Heraldry of Fish: Notices of the Principal Families Bearing Fish in Their Arms

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J. Van Voorst, 1842 - Animals, Mythical, in heraldry - 250 pages

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Page 226 - Give me my scallop-shell of quiet, My staff of faith to walk upon. My scrip of joy, immortal diet, My bottle of salvation, My gown of glory, hope's true gage; And thus I'll take my pilgrimage.
Page 37 - Forthwith the sounds and seas, each creek and bay, With fry innumerable swarm, and shoals Of fish, that with their fins and shining scales Glide under the green wave, in sculls that oft Bank the mid sea...
Page 142 - The pleasant'st angling is to see the fish Cut with her golden oars the silver stream, And greedily devour the treacherous bait...
Page 124 - In the arms of the city of Glasgow and in those of the See, a salmon, with a ring in its mouth, is said to record a miracle of St. Kentigern, the founder of the See and the first Bishop of Glasgow.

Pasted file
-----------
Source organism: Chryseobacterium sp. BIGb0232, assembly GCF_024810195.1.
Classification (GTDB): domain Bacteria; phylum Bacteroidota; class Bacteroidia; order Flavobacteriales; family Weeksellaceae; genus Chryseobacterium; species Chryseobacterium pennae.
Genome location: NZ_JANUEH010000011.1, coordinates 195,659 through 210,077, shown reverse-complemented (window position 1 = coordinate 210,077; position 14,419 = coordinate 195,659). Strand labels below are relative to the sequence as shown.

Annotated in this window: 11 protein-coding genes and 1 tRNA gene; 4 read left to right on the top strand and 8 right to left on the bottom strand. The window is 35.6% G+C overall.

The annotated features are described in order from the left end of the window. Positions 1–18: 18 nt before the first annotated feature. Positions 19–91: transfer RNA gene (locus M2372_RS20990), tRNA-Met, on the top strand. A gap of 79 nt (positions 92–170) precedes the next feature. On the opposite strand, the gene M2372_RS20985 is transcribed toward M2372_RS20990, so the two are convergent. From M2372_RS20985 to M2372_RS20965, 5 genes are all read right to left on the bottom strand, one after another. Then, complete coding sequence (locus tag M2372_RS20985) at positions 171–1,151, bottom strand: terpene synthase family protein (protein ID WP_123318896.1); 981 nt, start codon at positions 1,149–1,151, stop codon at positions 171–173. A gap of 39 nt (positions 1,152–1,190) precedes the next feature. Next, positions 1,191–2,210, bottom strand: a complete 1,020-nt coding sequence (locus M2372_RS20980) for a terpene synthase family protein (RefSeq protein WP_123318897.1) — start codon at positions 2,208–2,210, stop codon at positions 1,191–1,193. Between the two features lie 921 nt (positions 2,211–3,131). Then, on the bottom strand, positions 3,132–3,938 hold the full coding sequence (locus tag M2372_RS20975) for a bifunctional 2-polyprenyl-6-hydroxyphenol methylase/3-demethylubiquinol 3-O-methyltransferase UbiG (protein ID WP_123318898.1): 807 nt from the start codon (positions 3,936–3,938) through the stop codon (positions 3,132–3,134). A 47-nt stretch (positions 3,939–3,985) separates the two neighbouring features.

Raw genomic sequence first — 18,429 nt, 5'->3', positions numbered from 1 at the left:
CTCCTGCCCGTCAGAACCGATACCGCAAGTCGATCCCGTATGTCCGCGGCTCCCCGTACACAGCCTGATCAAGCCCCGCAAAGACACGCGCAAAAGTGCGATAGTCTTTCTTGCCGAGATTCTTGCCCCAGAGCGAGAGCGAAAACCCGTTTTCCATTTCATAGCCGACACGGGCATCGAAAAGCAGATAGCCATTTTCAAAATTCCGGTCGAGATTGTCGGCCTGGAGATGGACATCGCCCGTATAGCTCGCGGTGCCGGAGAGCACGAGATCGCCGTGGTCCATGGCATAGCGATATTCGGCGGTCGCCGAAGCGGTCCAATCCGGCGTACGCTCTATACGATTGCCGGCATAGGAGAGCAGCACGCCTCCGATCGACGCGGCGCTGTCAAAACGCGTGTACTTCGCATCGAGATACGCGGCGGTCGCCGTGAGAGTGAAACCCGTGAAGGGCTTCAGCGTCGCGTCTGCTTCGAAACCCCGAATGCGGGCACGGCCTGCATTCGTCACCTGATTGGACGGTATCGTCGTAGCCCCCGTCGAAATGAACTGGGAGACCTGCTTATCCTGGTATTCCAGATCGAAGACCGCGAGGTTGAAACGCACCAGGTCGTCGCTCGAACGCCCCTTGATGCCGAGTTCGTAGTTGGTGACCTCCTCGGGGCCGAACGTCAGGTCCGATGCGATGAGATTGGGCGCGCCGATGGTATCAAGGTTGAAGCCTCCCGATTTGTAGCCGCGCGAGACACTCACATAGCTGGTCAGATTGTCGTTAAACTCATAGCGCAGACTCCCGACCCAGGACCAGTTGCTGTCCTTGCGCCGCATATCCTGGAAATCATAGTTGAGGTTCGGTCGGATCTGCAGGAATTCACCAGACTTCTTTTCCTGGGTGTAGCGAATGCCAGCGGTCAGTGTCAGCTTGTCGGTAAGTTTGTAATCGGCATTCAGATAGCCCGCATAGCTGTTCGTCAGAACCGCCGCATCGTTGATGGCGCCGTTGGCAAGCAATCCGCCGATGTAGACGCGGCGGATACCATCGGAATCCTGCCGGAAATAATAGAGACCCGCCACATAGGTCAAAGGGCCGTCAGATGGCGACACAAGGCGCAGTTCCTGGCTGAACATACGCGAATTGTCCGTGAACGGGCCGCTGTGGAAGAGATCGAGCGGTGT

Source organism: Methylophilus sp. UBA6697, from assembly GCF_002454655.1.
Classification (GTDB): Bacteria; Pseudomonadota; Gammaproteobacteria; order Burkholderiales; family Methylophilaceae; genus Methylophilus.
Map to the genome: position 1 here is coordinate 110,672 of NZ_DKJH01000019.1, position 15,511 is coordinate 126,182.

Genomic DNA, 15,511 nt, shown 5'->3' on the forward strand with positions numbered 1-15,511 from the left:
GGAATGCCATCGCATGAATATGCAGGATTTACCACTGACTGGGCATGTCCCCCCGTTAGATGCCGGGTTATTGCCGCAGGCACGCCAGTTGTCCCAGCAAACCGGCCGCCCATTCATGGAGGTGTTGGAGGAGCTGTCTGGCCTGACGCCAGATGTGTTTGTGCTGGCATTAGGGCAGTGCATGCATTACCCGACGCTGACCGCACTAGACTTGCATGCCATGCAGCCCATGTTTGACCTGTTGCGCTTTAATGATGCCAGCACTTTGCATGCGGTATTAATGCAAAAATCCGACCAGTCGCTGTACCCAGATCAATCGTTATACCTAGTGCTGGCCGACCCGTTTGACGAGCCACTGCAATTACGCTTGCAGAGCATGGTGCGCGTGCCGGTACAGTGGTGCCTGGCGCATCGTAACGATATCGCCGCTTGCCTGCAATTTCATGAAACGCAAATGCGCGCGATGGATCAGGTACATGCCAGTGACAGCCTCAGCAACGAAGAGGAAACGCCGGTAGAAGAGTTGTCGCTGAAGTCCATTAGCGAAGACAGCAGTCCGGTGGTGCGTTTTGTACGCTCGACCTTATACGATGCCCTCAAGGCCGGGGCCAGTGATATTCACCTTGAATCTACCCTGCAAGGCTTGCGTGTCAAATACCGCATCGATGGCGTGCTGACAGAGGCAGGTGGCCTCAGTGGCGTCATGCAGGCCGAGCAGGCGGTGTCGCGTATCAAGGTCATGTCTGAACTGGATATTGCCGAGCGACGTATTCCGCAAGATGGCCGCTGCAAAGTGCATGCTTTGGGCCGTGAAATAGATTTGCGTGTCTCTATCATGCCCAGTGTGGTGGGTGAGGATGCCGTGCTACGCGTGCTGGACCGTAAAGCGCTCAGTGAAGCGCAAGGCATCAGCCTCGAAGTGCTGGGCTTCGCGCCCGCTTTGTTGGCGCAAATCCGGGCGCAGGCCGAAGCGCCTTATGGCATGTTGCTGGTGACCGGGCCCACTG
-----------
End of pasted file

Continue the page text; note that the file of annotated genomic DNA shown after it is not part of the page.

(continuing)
Page 20 - Stephens was a noble printer, Of knowledge firm he fixt his Tree ; But time in him made many a splinter As old Elzevir in thee. Whose name the bold .Digrammahallows...
Page 83 - The hills Rock-ribbed and ancient as the sun ; the vales Stretching in pensive quietness between ; The venerable woods, rivers that move In majesty, and the complaining brooks That make the meadows green ; and poured round all Old ocean's gray and melancholy waste Are but the solemn decorations all Of the great tomb of man.
Page vii - With store of ladies, whose bright eyes Rain influence, and judge the prize Of wit or arms, while both contend To win her grace whom all commend.
Page 45 - Created hugest that swim the ocean stream : Him, haply, slumbering on the Norway foam, The pilot of some small night-foundered skiff Deeming some island, oft, as seamen tell, With fixed anchor in his scaly rind Moors by his side under the lee, while night Invests the sea, and wished morn delays...
Page 176 - Go, from the creatures thy instructions take; learn from the birds what food the thickets yield; learn from the beasts the physic of the field; thy arts of building from the bee receive ; learn of the mole to plough, the worm to weave ; learn of the little nautilus to sail, spread the thin oar and catch the driving gale.
Page 143 - The muse, nae poet ever fand her, Till by himsel' he learned to wander Adown some trotting burn's meander, And no' think lang ; O sweet to stray and pensive ponder A heartfelt sang...

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